Who We Help
The Parent-Infant Project (PIP) offers a range of psychotherapeutic interventions for parents and their babies. The service helps families when not all is well in terms of how mother, father or the couple feel during pregnancy or after the baby is born.The therapy puts the relationship between parent and baby at its centre, acknowledging the need to understand and to make sense of the impact that the baby has on the parent and vice-versa. This approach is suitable for mothers and fathers who are:
- Finding being a parent hard to cope with
- Experiencing difficult feelings that have stirred up as a result of becoming a parent
- Worried about their relationship with their baby
- Concerned about their baby’s development
- An adoptive parent who would like support in developing their relationship with their new baby
Certain conditions are also known to place particular strains on the parent infant relationship – such as postnatal depression and other mental health issues, socio-economic stress, or domestic violence. The clinicians in the PIP service are sensitive to parents’ possible fears of being labelled, and of familial or cultural taboos.
The service allows individuals to get support and advice from experienced child and adult psychotherapists and analysts, with specialist knowledge and skills in early intervention and also offers support to practitioners who are seeking expert advice when working with babies and their parents.
How We Help
The parent-infant therapist will focus on building relationships and trust with both parent and baby with the aim of:
- Supporting the parent to understand their baby’s needs and responding sensitively to them
- Keeping the baby actively engaged emotionally with his/her parent
This approach is broadly a talking and engaging therapy in the sense that the therapist and parents and baby will get to know and trust each other, watching the baby and making sense of his/her communications, sharing their thoughts, trying out different ways of responding. The parent has an opportunity to discuss with the therapist what is going well or not going well in everyday life and perhaps also issues that come up from the past at a pace that the parent feels is comfortable and safe.
The therapy is open ended up to one year and endings are planned for when parents and therapist consider there is sufficient improvement.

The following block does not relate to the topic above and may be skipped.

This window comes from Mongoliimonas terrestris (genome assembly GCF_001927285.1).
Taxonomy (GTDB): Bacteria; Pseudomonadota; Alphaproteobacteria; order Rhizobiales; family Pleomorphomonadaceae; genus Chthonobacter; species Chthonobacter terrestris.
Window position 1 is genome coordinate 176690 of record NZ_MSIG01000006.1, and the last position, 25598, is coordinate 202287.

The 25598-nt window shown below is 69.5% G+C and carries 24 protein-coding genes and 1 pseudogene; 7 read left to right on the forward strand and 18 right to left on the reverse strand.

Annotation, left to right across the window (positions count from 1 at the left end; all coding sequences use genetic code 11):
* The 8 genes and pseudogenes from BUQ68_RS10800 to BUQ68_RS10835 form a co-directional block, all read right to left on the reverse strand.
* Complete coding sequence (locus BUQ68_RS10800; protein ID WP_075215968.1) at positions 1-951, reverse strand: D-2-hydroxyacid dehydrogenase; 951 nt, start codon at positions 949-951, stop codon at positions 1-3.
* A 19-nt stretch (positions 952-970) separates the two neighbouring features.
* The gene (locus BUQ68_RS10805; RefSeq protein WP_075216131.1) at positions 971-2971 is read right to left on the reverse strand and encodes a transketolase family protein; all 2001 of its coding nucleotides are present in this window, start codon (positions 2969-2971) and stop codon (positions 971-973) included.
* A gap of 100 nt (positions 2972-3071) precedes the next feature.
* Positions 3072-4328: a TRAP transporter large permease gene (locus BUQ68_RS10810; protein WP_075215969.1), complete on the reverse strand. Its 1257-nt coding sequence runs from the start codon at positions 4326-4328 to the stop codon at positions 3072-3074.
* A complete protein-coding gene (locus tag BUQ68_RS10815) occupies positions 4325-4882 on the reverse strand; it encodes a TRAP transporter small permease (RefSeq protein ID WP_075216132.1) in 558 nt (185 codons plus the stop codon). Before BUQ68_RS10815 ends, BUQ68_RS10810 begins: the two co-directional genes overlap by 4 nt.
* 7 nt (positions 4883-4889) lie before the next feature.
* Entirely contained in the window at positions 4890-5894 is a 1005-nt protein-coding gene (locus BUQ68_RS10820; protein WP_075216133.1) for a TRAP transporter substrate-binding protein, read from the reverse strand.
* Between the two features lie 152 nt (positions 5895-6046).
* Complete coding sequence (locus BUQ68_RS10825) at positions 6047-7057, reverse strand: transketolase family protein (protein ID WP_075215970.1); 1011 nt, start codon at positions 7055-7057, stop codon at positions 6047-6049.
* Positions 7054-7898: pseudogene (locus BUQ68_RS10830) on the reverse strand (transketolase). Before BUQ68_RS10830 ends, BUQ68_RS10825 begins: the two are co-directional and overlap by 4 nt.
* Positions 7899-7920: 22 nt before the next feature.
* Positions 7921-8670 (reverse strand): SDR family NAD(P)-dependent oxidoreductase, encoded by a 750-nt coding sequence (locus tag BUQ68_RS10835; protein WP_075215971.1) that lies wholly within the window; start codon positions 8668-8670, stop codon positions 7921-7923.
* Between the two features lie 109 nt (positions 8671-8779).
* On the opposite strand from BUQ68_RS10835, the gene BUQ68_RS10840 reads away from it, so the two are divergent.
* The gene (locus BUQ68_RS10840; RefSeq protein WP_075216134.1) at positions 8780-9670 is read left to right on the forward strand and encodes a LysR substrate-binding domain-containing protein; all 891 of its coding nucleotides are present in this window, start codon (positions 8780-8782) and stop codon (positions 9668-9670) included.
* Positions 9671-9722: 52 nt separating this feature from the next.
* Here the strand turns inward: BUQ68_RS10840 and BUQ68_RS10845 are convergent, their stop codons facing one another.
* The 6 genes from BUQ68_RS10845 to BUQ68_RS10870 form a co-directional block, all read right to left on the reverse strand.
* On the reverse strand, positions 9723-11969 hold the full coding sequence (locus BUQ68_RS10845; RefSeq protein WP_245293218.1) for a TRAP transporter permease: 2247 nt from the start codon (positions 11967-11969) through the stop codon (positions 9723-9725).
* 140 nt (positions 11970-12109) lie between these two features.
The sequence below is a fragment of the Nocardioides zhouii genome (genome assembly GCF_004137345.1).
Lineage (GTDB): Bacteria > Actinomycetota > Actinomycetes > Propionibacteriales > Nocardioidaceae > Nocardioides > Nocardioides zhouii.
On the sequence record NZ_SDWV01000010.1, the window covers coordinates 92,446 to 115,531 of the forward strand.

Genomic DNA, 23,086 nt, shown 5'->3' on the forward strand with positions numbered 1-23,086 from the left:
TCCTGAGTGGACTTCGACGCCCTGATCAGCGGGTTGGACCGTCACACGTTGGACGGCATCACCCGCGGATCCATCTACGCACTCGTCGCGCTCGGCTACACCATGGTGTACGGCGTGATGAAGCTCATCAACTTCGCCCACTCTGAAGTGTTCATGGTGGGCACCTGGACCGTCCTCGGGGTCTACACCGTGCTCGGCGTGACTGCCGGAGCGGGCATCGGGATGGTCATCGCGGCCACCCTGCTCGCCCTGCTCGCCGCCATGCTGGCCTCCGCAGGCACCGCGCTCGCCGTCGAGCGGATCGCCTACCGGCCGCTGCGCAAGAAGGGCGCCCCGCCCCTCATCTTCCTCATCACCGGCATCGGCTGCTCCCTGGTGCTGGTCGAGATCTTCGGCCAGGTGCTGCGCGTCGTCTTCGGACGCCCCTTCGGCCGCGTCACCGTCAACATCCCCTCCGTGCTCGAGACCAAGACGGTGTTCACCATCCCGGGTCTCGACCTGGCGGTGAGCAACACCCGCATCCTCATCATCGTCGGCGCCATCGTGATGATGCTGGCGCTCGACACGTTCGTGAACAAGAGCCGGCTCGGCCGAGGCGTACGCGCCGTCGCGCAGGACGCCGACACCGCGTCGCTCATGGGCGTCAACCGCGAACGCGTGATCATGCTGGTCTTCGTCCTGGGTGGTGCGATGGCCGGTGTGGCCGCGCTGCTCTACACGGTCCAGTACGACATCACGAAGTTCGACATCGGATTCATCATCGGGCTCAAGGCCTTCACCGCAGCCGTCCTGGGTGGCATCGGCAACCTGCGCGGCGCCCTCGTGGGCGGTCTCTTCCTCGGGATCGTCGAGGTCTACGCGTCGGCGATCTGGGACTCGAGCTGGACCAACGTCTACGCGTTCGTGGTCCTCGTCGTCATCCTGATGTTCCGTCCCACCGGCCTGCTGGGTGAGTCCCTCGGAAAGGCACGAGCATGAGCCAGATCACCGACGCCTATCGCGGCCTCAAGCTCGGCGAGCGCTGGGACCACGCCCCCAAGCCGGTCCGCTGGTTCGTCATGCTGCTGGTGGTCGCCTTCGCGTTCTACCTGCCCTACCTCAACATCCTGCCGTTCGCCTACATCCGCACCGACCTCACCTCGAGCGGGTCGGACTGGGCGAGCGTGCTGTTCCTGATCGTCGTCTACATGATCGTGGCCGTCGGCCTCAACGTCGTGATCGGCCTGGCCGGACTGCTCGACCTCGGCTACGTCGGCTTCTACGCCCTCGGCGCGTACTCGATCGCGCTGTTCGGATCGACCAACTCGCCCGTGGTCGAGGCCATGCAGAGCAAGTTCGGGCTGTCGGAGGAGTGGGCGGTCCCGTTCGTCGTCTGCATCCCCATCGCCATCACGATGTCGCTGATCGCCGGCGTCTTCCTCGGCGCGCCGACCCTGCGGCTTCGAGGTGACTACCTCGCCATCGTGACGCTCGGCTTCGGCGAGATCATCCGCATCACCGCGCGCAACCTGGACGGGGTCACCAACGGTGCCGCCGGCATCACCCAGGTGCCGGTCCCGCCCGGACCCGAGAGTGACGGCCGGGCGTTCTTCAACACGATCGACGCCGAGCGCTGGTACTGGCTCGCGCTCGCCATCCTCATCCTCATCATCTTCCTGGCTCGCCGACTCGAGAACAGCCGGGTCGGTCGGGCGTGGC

How We Train Others
The PIP team also run a number of training courses for professionals which includes six modular courses from the International Training School for Infancy and Early Years (ITSIEY), Using groups to strengthen Parent-Infant Relationships, PIRAT training and Principles and Practice of Psychoanalytic Parent-Infant Psychotherapy.
For a full list of the training courses offered at the Anna Freud Centre please click here.
How To Find Out More
PIP is a free service for residents of Camden. If the clinical team has capacity, we are sometimes able to accept families from outside the borough. In this case, fees are charged on a sliding scale.
We accept referrals from professionals and self-referrals. For further information please contact Amie Jackson, Clinical Support Officer:
Telephone: +44 (0)20 7443 2229
The AFC is a charity and therefore relies on financial contributions from either the family or the local authority that they are a part of. Please note that some of the individual projects may have specific funding.
The Anna Freud National Centre for Children and Families is strongly committed to ensuring and promoting the safety and wellbeing of all children, young people and vulnerable adults.
Please see our list of recommended links for further information and guidance for parents.
- Podcast on Sleep difficulties
- Baby Buddy app for parents and parents-to-be
- Preparing for Parenthood
- Brain Building Basics
- Discipline and Limit Setting
- How caregivers can boost young brains
- How to pick a preschool
- IHV Top tips for parents
- Mental health during and after pregnancy
- Perinatal mental health
- Hungry Little Minds
- Other Parent-Infant Projects in the UK
- Big Little Moments
- Wonder Words
- Baby Communication Week
- The 1001 Critical Days
Parent-Infant Psychotherapy News
In June 2019, the first comprehensive survey of specialised parent-infant relationship teams across the UK was published. The Rare Jewels report contains helpful information about the importance of babies’ emotional wellbeing and the need for specialised parent-infant teams, the areas that already have them, and twelve recommendations for local and national policy makers and commissioners.